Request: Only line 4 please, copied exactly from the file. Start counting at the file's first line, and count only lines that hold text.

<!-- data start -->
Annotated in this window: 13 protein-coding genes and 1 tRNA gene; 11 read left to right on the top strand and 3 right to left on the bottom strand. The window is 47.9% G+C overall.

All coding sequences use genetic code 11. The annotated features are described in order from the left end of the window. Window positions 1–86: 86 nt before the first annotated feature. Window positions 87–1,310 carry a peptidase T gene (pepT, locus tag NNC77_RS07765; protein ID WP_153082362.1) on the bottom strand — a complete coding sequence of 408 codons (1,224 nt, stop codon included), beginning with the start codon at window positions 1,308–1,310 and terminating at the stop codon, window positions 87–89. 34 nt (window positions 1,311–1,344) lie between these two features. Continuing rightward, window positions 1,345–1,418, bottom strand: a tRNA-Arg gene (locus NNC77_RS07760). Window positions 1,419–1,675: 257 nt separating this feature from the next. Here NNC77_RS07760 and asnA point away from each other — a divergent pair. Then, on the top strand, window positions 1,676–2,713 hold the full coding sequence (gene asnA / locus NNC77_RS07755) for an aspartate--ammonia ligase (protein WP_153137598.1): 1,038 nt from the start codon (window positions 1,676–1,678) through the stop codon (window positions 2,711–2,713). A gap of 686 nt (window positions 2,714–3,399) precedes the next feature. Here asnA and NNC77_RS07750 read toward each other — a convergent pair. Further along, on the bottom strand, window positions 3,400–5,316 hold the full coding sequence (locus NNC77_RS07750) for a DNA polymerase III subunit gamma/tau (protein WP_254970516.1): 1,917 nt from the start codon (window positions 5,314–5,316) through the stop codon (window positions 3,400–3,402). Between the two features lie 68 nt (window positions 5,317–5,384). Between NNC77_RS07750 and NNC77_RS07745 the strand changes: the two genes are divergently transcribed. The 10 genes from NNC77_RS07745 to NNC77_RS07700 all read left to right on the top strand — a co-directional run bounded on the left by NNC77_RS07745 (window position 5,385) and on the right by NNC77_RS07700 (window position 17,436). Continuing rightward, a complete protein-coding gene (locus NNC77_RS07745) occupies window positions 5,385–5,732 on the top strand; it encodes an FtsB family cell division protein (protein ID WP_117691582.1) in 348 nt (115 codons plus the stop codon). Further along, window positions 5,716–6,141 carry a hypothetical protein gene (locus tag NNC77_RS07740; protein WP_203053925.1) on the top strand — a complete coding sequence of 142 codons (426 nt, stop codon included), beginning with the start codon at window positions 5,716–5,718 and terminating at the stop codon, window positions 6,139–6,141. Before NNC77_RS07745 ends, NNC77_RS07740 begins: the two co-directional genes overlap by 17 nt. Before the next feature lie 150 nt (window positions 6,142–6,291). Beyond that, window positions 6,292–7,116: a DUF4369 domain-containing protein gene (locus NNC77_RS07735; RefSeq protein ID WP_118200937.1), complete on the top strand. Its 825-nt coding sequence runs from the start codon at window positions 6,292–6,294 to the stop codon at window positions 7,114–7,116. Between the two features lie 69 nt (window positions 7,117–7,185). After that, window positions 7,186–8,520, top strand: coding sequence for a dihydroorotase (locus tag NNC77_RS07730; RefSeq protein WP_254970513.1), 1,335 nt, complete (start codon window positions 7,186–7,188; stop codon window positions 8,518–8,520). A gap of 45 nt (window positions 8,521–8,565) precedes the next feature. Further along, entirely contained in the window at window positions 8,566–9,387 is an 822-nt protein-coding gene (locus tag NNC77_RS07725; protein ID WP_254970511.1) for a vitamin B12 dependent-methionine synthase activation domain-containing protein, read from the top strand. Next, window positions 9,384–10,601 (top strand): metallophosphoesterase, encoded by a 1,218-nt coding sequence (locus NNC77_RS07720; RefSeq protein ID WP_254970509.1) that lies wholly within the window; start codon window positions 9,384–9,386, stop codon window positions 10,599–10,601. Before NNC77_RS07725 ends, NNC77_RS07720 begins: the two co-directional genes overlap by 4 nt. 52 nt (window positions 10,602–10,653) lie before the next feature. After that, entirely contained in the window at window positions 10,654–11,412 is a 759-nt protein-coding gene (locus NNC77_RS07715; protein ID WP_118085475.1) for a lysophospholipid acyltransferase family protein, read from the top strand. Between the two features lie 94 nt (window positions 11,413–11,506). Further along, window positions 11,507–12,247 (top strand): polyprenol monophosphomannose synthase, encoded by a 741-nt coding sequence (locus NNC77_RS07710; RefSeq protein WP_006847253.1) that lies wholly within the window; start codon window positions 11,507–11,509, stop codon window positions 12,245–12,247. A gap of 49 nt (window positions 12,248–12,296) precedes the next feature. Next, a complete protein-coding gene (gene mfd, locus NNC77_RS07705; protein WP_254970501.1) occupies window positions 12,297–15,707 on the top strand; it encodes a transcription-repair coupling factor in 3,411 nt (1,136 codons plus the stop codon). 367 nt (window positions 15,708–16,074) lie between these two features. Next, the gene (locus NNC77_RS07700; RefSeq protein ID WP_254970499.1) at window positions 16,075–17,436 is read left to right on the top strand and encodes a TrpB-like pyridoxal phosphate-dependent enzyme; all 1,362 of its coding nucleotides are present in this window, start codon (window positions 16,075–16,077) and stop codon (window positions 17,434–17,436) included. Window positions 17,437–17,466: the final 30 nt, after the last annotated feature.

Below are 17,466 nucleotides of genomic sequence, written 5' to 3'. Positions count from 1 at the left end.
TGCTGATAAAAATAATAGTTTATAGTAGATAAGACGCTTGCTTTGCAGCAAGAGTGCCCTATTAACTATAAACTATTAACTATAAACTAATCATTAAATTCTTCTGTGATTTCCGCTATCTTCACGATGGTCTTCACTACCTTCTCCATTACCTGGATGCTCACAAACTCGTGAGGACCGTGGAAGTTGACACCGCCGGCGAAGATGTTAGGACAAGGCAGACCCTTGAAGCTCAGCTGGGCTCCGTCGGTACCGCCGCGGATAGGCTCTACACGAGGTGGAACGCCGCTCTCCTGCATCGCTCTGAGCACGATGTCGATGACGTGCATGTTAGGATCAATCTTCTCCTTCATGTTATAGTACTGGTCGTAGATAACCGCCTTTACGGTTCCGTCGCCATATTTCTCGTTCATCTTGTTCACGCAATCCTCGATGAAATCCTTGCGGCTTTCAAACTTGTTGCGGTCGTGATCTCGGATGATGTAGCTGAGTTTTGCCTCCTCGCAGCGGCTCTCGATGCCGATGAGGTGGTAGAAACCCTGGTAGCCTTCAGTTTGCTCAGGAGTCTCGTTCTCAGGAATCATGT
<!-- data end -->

TGCTGATAAAAATAATAGTTTATAGTAGATAAGACGCTTGCTTTGCAGCAAGAGTGCCCTATTAACTATAAACTATTAACTATAAACTAATCATTAAATTCTTCTGTGATTTCCGCTATCTTCACGATGGTCTTCACTACCTTCTCCATTACCTGGATGCTCACAAACTCGTGAGGACCGTGGAAGTTGACACCGCCGGCGAAGATGTTAGGACAAGGCAGACCCTTGAAGCTCAGCTGGGCTCCGTCGGTACCGCCGCGGATAGGCTCTACACGAGGTGGAACGCCGCTCTCCTGCATCGCTCTGAGCACGATGTCGATGACGTGCATGTTAGGATCAATCTTCTCCTTCATGTTATAGTACTGGTCGTAGATAACCGCCTTTACGGTTCCGTCGCCATATTTCTCGTTCATCTTGTTCACGCAATCCTCGATGAAATCCTTGCGGCTTTCAAACTTGTTGCGGTCGTGATCTCGGATGATGTAGCTGAGTTTTGCCTCCTCGCAGCGGCTCTCGATGCCGATGAGGTGGTAGAAACCCTGGTAGCCTTCAGTTTGCTCAGGAGTCTCGTTCTCAGGAATCATGT